David Williams

The Obamacare train is clearly in motion, and it has had quite a bit of trouble leaving the station. It’s important that we not let the technical issues with the rollout distract from the far worse consequences of the law that loom on the horizon, including a movement to re-define what constitutes a “doctor.” This change could harm patients and taxpayers.

Instead of at the national level, many healthcare fights will play out in state legislatures across the country. One of these battles is where the scope of procedures medical practitioners can perform are determined. Over the past year, legislation that would allow healthcare practitioners that are not medical doctors to perform increasingly complex procedures has been proposed in both red and blue states – Tennessee, Louisiana and California in particular. In each of these states, Democrat legislators have tried to give what are often termed “allied health professionals” – like optometrists, pharmacists, and nurse practitioners – the ability to perform procedures reserved for highly trained medical doctors.

The quest by non-M.D. health professionals to expand their scope – and with it, their paychecks – is not a new development by any means. Optometrist and nurse practitioner lobbies have been working to push the issue for years, culminating in a victory for optometrists in Kentucky in 2011, achieved largely through backroom legislative dealing.

The passage and implementation of the Affordable Care Act, with its anticipated spike in demand for healthcare services, has merely provided a fresh hook for these professional lobbies to frame their push for more power in the context of “patient access.”

But access to what, exactly? In Tennessee, Kentucky, and California, optometrists, who are not medical doctors, fought for the ability to provide “primary care” and even perform surgeries on the eye. At present, most of these complex procedures are reserved for ophthalmologists, medical doctors who attended medical school and completed a residency and medical internship – more than 17,000 hours in training in total, compared with less than 3,000 hours for optometrists.

Simultaneous with these legislative battles, allied health professionals are waging a public relations campaign aimed at glossing over the vast differences between them and medical doctors. For example, Tennessee optometrists changed their association’s name from the Tennessee Optometric Association to the Tennessee Association of Optometric Physicians.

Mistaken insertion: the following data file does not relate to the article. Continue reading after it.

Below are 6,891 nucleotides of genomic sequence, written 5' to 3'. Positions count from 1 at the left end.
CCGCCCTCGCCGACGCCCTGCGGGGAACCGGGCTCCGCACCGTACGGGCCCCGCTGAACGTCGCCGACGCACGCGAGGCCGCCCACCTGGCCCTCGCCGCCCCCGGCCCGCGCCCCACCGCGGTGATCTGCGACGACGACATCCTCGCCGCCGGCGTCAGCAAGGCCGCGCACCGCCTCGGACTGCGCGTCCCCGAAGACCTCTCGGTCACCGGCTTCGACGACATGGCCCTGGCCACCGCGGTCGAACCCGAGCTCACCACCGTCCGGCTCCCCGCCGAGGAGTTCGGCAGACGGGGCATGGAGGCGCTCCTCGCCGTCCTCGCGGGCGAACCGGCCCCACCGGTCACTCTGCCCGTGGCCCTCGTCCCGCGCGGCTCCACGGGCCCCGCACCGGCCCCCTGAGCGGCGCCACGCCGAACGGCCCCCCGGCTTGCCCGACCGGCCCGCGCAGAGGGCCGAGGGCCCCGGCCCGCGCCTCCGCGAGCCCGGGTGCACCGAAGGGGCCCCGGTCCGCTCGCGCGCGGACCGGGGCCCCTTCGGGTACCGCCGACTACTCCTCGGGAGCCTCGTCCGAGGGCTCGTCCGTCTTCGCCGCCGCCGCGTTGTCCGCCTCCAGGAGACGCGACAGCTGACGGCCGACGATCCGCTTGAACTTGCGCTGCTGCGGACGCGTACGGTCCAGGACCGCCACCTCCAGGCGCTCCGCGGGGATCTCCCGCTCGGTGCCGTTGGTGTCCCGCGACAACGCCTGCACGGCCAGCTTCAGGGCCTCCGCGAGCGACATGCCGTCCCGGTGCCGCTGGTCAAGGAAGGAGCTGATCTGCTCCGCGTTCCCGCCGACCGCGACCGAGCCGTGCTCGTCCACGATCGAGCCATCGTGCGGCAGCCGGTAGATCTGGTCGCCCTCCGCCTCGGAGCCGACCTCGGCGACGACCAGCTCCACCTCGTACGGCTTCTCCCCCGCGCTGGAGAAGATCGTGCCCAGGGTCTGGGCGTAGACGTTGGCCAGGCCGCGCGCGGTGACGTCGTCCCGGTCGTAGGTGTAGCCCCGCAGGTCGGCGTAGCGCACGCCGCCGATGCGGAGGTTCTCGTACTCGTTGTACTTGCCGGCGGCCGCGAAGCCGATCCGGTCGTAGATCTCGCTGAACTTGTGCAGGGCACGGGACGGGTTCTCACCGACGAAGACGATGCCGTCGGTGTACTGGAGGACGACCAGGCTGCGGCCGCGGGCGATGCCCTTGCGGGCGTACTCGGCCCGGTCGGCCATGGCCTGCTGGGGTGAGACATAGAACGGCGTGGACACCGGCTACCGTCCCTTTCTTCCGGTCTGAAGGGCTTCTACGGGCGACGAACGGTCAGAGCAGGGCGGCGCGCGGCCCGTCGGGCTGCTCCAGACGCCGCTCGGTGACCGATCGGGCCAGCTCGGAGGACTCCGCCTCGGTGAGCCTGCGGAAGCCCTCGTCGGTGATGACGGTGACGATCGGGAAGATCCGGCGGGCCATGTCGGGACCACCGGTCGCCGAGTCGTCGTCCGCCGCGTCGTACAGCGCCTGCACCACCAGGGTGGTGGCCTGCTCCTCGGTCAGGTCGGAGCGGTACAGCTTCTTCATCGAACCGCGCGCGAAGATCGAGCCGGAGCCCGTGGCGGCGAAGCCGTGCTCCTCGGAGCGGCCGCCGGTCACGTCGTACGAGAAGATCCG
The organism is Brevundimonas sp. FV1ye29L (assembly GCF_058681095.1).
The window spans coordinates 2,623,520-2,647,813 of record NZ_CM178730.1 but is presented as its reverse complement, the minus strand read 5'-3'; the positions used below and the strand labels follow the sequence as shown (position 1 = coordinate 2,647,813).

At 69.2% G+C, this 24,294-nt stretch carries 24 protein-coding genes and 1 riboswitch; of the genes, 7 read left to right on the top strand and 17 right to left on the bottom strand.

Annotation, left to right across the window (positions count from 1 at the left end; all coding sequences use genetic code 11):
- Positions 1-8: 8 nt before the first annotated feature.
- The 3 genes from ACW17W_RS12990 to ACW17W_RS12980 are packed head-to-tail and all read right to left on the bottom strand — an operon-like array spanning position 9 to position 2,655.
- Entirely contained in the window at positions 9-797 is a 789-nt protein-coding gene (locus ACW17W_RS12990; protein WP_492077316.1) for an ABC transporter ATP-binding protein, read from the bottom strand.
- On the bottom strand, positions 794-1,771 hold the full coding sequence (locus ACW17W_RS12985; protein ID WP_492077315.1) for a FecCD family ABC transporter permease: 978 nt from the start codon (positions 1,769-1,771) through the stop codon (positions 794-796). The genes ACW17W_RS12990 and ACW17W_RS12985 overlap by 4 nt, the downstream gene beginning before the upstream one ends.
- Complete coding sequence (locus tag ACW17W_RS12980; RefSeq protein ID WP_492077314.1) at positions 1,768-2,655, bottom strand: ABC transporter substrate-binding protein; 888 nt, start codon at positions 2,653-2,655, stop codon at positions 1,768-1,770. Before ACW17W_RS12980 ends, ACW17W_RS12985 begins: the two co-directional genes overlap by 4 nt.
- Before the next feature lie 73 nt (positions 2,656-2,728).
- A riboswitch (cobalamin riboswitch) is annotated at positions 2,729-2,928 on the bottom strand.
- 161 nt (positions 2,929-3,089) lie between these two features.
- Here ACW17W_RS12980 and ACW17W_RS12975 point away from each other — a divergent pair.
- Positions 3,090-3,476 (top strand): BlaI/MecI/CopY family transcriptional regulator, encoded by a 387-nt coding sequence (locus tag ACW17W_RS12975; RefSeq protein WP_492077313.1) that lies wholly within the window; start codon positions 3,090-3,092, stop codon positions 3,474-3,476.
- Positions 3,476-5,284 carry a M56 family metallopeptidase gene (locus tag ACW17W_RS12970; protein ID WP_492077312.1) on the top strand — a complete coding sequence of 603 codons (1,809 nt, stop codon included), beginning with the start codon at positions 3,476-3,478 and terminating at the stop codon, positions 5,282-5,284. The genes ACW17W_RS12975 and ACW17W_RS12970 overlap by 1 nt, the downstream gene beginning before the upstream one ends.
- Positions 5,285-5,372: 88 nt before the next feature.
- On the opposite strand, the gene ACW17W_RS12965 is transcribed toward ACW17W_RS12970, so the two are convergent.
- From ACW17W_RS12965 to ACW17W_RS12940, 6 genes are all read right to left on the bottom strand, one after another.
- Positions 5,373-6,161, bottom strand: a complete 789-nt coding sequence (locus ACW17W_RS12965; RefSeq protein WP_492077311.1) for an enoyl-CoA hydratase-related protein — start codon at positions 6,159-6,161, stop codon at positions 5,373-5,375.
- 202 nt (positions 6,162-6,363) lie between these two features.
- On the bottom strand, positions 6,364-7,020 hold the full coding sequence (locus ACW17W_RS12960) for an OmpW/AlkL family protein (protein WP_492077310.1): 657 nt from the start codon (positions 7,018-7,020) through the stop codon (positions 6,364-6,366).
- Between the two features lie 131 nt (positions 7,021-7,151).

Thus far, legislators in California, Louisiana and Tennessee weren’t fooled and ultimately rejected proposals that would compromise medical safety standards. But in each case the door was left open for future attempts, and now that the new healthcare law is actually being implemented, state houses across the country should expect a renewed push.

It stands to reason that by forcing individuals into the healthcare system without ensuring there is an adequate pipeline to treat them will create some bottlenecks. As these bottlenecks build, it will only add fodder for these specialties to push for expanded scope.

One of the proponents’ central arguments is that increasing the ability of non-M.D. practitioners to perform a broader range of procedures would free up access to care – particularly in rural areas – and reduce the bottleneck that may be created by thousands of new entrants into the healthcare system. The problem? No patient, whether rural, newly insured, or otherwise, deserves care from practitioners without sufficient training for the procedures they are performing. Substandard healthcare is not an acceptable solution to the problems created by Obamacare.

Additionally, these allied health professionals argue that their treatment will also reduce healthcare costs, since nurses, optometrists and pharmacists often bill at lower rates. This may be true at the onset, but what is the price of substandard care? More doctor and hospital visits that clog the system even further and add unnecessary costs.

States need to resist falling for quick fixes when confronting the challenges faced by Obamacare. The widespread unpopularity of the law makes it likely that significant changes will be made at the federal level, and in the meantime many solutions have been proposed to address the access issue. Legislators should keep their hands off of healthcare and not change the definition of who constitutes a “doctor.”


David Williams

David Williams is the President of the Taxpayer Protection Alliance (TPA).

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